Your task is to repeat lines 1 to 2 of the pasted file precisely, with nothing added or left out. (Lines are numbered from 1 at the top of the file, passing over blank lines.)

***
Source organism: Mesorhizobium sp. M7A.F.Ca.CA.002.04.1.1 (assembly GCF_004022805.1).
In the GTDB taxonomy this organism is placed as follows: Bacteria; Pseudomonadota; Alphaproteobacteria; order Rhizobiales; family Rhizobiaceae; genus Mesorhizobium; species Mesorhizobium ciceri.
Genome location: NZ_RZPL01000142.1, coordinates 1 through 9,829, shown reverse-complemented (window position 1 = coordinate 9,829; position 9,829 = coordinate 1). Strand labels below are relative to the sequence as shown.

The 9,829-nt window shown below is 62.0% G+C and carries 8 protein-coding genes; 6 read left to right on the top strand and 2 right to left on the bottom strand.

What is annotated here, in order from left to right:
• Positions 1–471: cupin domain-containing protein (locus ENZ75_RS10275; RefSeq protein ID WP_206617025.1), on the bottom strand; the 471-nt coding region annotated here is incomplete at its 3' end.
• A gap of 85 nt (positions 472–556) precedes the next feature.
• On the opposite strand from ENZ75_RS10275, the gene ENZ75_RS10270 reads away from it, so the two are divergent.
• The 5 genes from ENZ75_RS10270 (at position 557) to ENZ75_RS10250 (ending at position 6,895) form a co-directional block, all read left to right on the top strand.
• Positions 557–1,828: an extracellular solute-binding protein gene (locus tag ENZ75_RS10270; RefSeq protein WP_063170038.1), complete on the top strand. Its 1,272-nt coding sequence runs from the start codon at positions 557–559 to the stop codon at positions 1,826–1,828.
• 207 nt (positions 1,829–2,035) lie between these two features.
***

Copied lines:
Source organism: Mesorhizobium sp. M7A.F.Ca.CA.002.04.1.1 (assembly GCF_004022805.1).
In the GTDB taxonomy this organism is placed as follows: Bacteria; Pseudomonadota; Alphaproteobacteria; order Rhizobiales; family Rhizobiaceae; genus Mesorhizobium; species Mesorhizobium ciceri.